Do I have to take part?

You have been asked to take part as you are a walker who has taken part in the 3 Peaks in the last year. Taking part in this research is entirely voluntary, and if you do not wish to take part please say so. If you decide to take part you will be given this information sheet to keep (and be asked to sign a consent form). If you later change your mind and no longer wish to take part, you can withdraw from the study at any time, and without penalty, until January 16th 2018, after which the data will written up for dissemination. As a small gesture of gratitude for your participation, the project team would like to offer you a £10 e-voucher for Cotswold Outdoor.


What will happen to me if I take part?

You will be asked to take part in one individual interview lasting approximately 45 mins. This will take place at a time that is convenient to you and via Skype. You will be asked questions on what are your perceptions and experiences of the 3 Peaks Challenge as a walker, why you wanted to take part, your decision making and preparation strategies, and its role for enjoyment, health and well-being, for example. If there is a question that you do not wish to answer, you are not obliged to do so and you are free to move onto the next question. Please note that, as the research is being conducted by a non-Welsh speaker, the interviews and further correspondence will take place in English.


What are the possible disadvantages and risks of taking part?

There are no foreseeable risks associated with this study and it is hoped that you enjoy taking part. In the unlikely event that you find the interview emotive, or it raises health issues associated with walking, and you wish to talk through some of the issues raised with a trained adviser, you will be referred to the helpline SupportLine 01708 765200, or your GP, as appropriate.


Will my taking part in this project be kept confidential?

Only the research team (Dr Antonia Ivaldi, Professor Mark Whitehead, and an external transcription company who will sign a confidentially agreement) will have access to the data. All personal information relating to you (e.g., contact details) will be kept confidential and your consent form, which contains your name and signature, will be stored securely in a locked filing cabinet in the lead researcher’s office. Your interview will be fully anonymized so that there is nothing in the interview that gives away your identity. Extracts of the interviews may be used in the reporting of the results and in future publications, but these will also be fully anonymized. The audio file of the interviews and subsequent transcript will be stored securely on a password protected computer.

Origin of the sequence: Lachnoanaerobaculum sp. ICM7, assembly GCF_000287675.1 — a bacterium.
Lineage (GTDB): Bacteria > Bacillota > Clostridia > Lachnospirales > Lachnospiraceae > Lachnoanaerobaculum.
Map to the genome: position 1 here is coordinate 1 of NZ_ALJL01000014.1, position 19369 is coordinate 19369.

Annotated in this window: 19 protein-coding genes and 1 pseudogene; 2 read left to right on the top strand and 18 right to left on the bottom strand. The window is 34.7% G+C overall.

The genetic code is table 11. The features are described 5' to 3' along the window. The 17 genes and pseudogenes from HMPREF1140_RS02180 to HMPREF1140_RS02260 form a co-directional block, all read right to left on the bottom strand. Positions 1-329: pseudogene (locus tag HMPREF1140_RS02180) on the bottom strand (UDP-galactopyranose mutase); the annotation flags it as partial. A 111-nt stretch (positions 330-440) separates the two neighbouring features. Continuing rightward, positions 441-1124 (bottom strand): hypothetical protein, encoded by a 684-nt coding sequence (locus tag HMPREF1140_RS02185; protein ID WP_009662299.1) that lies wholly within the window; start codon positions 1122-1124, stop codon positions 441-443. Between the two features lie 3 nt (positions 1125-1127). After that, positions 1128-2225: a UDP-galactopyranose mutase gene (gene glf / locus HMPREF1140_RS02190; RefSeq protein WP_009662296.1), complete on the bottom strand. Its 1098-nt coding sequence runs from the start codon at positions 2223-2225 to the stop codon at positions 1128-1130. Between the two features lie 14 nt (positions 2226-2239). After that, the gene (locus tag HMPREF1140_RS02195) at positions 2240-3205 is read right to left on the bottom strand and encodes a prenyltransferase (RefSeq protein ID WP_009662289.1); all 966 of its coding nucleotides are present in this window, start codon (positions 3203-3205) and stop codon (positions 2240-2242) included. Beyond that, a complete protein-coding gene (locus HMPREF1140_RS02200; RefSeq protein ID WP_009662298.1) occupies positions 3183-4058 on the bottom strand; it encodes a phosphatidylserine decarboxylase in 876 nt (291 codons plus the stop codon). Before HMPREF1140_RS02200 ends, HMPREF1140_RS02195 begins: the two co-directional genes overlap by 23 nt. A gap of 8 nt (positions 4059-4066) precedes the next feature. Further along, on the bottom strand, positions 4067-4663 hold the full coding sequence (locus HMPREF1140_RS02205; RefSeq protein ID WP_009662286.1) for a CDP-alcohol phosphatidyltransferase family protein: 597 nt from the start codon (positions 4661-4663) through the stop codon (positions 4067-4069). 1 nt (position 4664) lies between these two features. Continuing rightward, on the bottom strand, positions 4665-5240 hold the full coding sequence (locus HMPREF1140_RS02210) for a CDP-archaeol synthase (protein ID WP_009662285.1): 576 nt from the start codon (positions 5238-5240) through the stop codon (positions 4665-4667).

What happens immediately after data collection?

You will have the opportunity to ask further questions regarding the study should you wish to do so.


Who has reviewed the project?

This project has been reviewed by the Department of Psychology’s Research Ethics Committee, Aberystwyth University. The research will be conducted in accordance with the British Psychological Society’s Ethical Code of Conduct.


Contact for further information

Dr Antonia Ivaldi, C.Psychol.

Department of Psychology

Penbryn 5

Aberystwyth University




SY23 3UX

Telephone: 01970 62 8467


Training for our Volunteer Wardens

Our Volunteer Warden team have been very busy for months now providing information to the public as well as collecting hundreds of litter bags from litter that’s been left on the paths. On Sunday we had quite a different day as we ventured to quieter parts of Yr Wyddfa to learn more about the geology of the area with expert Paul Gannon. A very interesting day that everyone enjoyed!